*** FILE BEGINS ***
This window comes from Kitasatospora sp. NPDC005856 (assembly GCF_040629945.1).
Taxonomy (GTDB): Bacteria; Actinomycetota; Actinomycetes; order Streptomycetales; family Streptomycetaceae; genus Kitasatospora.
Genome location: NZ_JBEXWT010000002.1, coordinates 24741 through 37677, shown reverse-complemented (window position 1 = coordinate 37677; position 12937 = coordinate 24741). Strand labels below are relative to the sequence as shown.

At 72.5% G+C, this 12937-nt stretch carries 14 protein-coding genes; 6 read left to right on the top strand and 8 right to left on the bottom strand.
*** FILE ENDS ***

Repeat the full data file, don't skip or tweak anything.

This window comes from Kitasatospora sp. NPDC005856 (assembly GCF_040629945.1).
Taxonomy (GTDB): Bacteria; Actinomycetota; Actinomycetes; order Streptomycetales; family Streptomycetaceae; genus Kitasatospora.
Genome location: NZ_JBEXWT010000002.1, coordinates 24741 through 37677, shown reverse-complemented (window position 1 = coordinate 37677; position 12937 = coordinate 24741). Strand labels below are relative to the sequence as shown.

At 72.5% G+C, this 12937-nt stretch carries 14 protein-coding genes; 6 read left to right on the top strand and 8 right to left on the bottom strand.